I was introduced to the concept of scenario planning during my participation in ACEC’s Senior Executive Institute. Our instructors instilled the importance of using this concept as an anchor of an engineering company’s overall strategic plan.
Any successful company has a strategic plan that guides its course to future growth and sustainability. Whether your company’s strategic plan covers the next two years, the next 10 years, or more, strategic decisions are more likely to bear fruit if they have been truly vetted by imagining how they will play out within a variety of alternative futures. Scenario planning is the tool for imagining those possible futures. When we consider a range of possible futures, we are far better prepared than if we operate under an assumption of one official future. If your company is not agile enough to anticipate alternatives in its strategic plan, then you are destined to fall short within our ever-changing environment. If you don’t believe me, just think of the varied circumstances this past year has thrown at us. How could scenario planning have helped us adapt to a global pandemic?
The basic premise of scenario planning rests on the idea that you cannot predict the future, but you can prepare for it…so how do we start preparing?
Step 1: Scenario Planning Roadmap
First off, we need to have an awareness of our surroundings. Before we can develop scenarios, we must first research the drivers within our Societal, Technological, Economic, Environmental, Political and Industry context (STEEPI). Our main focus here should be on the trends and driving forces that will form a pattern of events that may happen over time.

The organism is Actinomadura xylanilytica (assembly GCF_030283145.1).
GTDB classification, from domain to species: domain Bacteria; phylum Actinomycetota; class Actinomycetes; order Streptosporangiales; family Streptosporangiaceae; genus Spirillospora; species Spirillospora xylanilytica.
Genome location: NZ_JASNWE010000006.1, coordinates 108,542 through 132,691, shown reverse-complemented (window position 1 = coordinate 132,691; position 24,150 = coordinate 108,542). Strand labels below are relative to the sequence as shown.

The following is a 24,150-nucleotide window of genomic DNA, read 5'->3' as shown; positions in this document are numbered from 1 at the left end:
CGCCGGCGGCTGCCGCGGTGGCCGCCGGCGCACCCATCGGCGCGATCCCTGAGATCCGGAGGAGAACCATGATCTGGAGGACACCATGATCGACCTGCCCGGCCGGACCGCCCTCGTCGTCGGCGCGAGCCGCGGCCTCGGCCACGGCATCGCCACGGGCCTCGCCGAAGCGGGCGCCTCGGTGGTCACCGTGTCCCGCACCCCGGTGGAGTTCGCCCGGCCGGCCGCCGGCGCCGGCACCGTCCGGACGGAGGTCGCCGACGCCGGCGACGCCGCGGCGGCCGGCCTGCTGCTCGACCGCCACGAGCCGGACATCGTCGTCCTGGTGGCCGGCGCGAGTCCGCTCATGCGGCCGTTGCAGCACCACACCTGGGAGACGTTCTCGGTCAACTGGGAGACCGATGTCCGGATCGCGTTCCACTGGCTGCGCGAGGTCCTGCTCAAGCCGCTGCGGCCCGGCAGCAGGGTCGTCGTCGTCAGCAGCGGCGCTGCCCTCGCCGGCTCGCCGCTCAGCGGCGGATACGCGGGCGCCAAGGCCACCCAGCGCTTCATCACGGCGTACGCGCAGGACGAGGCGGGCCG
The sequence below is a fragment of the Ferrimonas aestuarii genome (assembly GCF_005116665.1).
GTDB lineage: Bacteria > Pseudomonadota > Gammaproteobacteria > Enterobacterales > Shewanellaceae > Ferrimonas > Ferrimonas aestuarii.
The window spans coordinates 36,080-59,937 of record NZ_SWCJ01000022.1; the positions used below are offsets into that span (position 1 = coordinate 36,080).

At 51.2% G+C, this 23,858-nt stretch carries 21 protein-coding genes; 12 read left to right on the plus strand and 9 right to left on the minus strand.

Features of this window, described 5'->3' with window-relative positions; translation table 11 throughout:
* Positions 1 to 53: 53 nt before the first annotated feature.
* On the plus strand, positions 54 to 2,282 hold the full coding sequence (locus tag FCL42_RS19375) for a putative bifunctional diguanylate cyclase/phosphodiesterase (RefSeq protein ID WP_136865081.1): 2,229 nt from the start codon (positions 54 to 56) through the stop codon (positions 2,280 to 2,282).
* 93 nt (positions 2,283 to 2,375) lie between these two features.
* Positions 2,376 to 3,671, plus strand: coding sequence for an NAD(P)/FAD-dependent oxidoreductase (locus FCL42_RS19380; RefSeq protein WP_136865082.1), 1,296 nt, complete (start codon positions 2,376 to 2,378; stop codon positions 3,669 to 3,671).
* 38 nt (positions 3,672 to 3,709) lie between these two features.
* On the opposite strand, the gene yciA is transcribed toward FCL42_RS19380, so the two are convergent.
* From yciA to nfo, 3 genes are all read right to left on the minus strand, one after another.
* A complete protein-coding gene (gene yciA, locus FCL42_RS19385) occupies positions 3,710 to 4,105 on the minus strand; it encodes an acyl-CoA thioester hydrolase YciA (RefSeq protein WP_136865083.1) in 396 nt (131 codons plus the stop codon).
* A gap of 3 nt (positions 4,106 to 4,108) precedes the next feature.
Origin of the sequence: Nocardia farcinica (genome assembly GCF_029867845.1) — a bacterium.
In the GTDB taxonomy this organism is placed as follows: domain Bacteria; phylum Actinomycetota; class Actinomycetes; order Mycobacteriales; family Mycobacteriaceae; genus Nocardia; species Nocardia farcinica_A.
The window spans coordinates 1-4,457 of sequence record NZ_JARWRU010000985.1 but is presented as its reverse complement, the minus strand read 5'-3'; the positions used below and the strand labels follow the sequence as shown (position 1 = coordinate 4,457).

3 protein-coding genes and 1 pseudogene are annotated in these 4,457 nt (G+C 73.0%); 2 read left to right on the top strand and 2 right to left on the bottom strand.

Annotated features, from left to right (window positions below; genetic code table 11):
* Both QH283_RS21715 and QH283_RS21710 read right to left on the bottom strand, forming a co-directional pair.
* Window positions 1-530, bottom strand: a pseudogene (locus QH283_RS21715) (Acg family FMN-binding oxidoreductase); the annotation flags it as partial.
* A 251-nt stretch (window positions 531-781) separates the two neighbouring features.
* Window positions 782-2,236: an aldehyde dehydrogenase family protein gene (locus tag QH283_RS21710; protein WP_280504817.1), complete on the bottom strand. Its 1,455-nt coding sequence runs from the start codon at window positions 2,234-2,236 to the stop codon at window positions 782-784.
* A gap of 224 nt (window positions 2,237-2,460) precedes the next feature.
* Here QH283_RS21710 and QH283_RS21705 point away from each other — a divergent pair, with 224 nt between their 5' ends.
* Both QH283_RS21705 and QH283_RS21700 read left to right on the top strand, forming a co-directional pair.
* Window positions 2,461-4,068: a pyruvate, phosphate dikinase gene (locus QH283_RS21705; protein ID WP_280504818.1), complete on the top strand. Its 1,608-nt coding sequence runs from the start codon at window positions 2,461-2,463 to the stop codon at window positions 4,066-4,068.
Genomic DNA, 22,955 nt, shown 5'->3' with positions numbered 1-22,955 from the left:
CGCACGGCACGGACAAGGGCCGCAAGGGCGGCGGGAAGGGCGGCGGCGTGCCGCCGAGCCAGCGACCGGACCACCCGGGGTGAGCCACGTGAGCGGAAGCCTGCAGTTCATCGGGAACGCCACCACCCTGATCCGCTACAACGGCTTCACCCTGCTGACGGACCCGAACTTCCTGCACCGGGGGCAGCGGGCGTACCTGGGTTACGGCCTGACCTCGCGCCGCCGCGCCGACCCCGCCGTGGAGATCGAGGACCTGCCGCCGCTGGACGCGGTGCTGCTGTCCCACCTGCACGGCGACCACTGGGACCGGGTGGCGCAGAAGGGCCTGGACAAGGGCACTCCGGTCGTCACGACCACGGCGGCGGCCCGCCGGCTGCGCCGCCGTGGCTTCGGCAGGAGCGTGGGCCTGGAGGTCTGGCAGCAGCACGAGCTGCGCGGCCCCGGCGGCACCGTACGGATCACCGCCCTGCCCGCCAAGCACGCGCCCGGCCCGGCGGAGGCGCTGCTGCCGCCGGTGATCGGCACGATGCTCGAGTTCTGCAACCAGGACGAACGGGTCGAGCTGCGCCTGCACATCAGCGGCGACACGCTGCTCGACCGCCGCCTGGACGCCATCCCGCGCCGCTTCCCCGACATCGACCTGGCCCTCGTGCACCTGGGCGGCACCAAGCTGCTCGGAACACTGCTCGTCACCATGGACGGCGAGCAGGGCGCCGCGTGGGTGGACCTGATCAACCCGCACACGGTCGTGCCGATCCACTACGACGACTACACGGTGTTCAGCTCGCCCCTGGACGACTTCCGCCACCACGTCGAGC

Step 2: Generate Scenarios
- Define what decisions you are considering and when is the analysis.
- Identify the major stakeholders.
- Who has interest in the scenario?
- How might they influence the situation?
- What is the future outcome?
- Identify pre-determined elements—these are things we know for sure.
- Consider surprises and critical uncertainties.
- What could change our fundamental assumptions?
- What are the risks of being wrong?
- Construct the scenario.
- Consider scenario plausibility.
- Clearly differentiate between scenarios.
- Challenge organizational wisdom.
Step 3: Application
We then apply what we’ve learned in the last two steps by analyzing the scenarios and asking the following questions:
- What red flags did the scenario identify and how do we avoid and/or mitigate?
- Do we need to alter our strategic plan?
- How does this impact what we know?
- What opportunities have been identified?
Now that you know the steps to successful scenario planning, make sure you add this to your strategic planning toolbox. With the significant changes our industry is currently experiencing, preparing for the future will be key to your company’s ability to thrive and survive in the long run.